Wind SSW

While we all rested on Sunday, the wind was hard at work. We had four days of favorable weather during  the first half of 8 Bridges. On the fifth, as we arrived in the morning refreshed, ready to take on The Beast, a south wind was blowing.

Marathon swimmers rely on their training, kayakers, volunteers, and organizers, but they also rely on luck. Weather and currents can be forecasted and predicted, but not changed. Waiting in the narrow fjord beneath the Bear Mountain Bridge, the sky overhead was blue, but the water below was no longer flat. There was nothing else to do but jump in and hope for the best.

As four solo swimmers and a relay made their way downstream, the day looked promising. The current was running fast early in the course, spirits were high. As the river widened though, the wind was felt. It came in the form of short, choppy, irregular waves, head on. The kind of waves you look at from a boat and think nothing of, but as a swimmer you curse. These waves break your rhythm, and with it your spirits. Gulps of water come as frequently as gulps of air. Getting into the zone is difficult, and staying there is impossible.

As the day went on, the waves lengthened out into a more manageable, regular chop, something we could deal with. But during that time, another damage was being dealt by the wind, something more sinister than discomfit and a slight queasy feeling. The wind was slowing our current on the day we needed it the most. With the river at its widest during Stage 5, finding and using the ebb is critical in reaching the Tappan Zee before the flood.

By time the tide turned, no one was at the bridge. The waves were bigger now, and the lack of forward progress was demoralizing. Lighthouses did not fly by; bridges did not grow larger over time. An hour and forty-two minutes after the flood started, Andrew reached the Bridge. Shortly thereafter, the flood picked up to over two knots and halted the relay only six hundred yards from the finish. No one else made it.

Stage 6, another difficult day began where the last had left off. The same wind was blowing from the south as eleven swimmers splashed, and the ebb was again slow. Four finished before the tide turned, but all fought the same rough conditions for five to six hours. From the bow we watched our friends pushed backwards from the George Washington. It was sad to see so many not finish, especially when everyone gave a valiant effort.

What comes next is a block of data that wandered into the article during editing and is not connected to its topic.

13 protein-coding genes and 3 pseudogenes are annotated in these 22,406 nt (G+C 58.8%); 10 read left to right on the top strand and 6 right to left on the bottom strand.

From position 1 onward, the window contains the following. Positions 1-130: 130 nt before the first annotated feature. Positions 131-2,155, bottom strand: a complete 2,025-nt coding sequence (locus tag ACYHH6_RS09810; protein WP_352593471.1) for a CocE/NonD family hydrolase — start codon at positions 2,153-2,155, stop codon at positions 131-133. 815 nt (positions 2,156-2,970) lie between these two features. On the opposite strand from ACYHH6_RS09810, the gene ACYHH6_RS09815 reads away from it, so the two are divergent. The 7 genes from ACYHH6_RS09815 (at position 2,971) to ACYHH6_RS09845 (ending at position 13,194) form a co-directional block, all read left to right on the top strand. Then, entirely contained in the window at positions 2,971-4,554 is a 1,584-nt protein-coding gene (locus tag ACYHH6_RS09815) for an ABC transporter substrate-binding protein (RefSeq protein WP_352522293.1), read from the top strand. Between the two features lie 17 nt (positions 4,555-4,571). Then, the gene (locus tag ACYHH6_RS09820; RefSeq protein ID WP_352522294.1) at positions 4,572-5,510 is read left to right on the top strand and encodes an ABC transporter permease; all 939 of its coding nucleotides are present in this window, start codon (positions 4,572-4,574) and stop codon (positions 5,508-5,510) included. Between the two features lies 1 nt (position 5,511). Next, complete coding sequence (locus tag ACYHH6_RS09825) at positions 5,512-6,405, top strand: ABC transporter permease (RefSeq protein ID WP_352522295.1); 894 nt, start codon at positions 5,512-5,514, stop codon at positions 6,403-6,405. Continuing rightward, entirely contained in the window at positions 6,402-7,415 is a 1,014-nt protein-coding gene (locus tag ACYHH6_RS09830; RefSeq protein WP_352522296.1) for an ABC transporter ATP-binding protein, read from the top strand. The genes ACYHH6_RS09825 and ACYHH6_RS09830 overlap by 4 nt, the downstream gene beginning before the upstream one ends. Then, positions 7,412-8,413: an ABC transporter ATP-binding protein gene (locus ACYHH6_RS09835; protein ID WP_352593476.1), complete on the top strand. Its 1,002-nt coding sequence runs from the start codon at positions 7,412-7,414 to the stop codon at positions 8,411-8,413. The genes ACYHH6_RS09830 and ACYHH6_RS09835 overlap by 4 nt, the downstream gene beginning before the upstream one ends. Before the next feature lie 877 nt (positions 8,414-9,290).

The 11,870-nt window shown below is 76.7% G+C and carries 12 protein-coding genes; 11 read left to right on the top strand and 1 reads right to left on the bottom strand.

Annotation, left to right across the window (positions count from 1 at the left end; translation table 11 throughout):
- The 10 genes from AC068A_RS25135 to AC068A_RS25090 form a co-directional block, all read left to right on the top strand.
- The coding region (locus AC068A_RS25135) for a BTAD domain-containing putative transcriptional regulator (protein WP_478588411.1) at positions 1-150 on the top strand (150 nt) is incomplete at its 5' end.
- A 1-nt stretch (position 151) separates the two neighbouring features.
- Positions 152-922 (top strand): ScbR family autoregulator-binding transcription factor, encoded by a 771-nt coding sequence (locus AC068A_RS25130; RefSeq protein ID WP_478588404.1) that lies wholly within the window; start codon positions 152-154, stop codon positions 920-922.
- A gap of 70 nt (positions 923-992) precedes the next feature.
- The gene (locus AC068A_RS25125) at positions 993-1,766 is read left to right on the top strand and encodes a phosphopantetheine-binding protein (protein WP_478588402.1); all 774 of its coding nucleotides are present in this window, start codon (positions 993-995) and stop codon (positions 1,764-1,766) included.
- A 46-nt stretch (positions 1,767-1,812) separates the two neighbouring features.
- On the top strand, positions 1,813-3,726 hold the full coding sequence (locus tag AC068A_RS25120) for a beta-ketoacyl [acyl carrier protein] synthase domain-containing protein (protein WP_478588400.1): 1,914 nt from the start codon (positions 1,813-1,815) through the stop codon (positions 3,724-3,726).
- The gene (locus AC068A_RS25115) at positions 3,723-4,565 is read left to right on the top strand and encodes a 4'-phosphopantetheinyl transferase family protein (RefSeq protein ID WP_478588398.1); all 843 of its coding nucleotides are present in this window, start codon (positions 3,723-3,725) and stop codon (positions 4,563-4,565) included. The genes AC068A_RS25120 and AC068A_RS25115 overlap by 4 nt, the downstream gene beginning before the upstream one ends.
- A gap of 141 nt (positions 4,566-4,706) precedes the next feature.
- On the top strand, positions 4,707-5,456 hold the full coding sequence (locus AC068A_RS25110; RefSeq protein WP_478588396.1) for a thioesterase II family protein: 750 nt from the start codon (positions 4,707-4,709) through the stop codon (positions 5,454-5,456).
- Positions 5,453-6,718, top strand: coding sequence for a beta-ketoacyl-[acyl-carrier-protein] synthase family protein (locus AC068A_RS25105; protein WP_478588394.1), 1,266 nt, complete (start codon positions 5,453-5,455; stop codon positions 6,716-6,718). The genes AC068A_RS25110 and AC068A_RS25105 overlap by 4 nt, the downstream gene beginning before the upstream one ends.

But such is the sport we choose. For a few this event was the goal, but for most it was a part of something larger. For one swimmer who is training for the Ederle Swim, her mood was somewhat lightened to hear that her Stage 6 swim had been tougher than Ederle despite not finishing. Many other swam longer than planned, a feat in itself regardless of outcome.

And then the party afterwards. Sun beaten and weary, we pulled into Inwood. Swimmers, volunteers, kayakers, family, and friends mingled into the evening on the deck of La Marina. Sharing stories of the first six days, making plans for the future. The sunset across the Hudson couldn’t brighten the atmosphere more, though it tried. Fatigue waited patiently at the curb while swimmers reveled in the glory of one another.

Key to success

It is Sunday in the Hudson Valley and the River is quiet. No marathons are being attempted here today, despite the gorgeous summer weather. Things pick back up again tomorrow, today is a much needed rest from the past four days of constant motion.

With the first 66 miles complete, this is on track to be the most successful year of 8 Bridges by many measures. In the first four stages, twenty-two swimmers have started, and all have finished what they set out to do: Mo has completed two consecutive legs, Heather and Ed four, James and Andrew still making progress to seven. Records have been broken in every stage; Dave Farrell set the course record for Stage 4 yesterday on his longest swim to date. The weather has been amazing with nothing more than a gentle tail-wind and some light morning showers to note. The volunteers have been superb, a complex dance of kayaks, patrol boats, and jet skis getting it just right. Success, from any angle.

Rondi and Dave have not just created an event for us to swim. They have created an event that they want to swim. In the past they both have, of course, swum the event and therefore know intimately each leg of the swim and what is needed to complete all seven. But it has become very apparent in the past four days: they still want to swim this event.

From early in the morning, Dave can be found preparing the support craft while Rondi is organizing a stream of kayakers, swimmers, and crew. Through the first hour of each stage, the two can be found hard at work. But once things calm down and the swim is underway, both have been unable to stay out of the water. Each day Rondi has hands off her radio, watch, and clipboard to an able volunteer so she can pace with the lead swimmer for an hour or so. Meanwhile, Dave trades in the helm of Agent Orange for a pair of goggles and hops in as well.

And it isn’t just the two of them that want to be in the water. Numerous support crew have been in and out water during the first four stages, pacing swimmers, escorting by paddleboard, and offering eye-level encouragement. They all want to swim. And that is probably what makes this such a successful event. The people running 8 Bridges can, have, and want to be swimming the event. That’s a good sign.

From a swimmer’s perspective, it is wonderful knowing that the crew cares so much about swimming that they can’t not do it. That all tasks are so under control that an hour swim is possible and there are no frantic last minute emergencies is a sign of a well-organized swim. Seeing Dave or Rondi swim up next to you, seeing that they are willing to literally put themselves in your place, means that you are in a good place. It is very reassuring.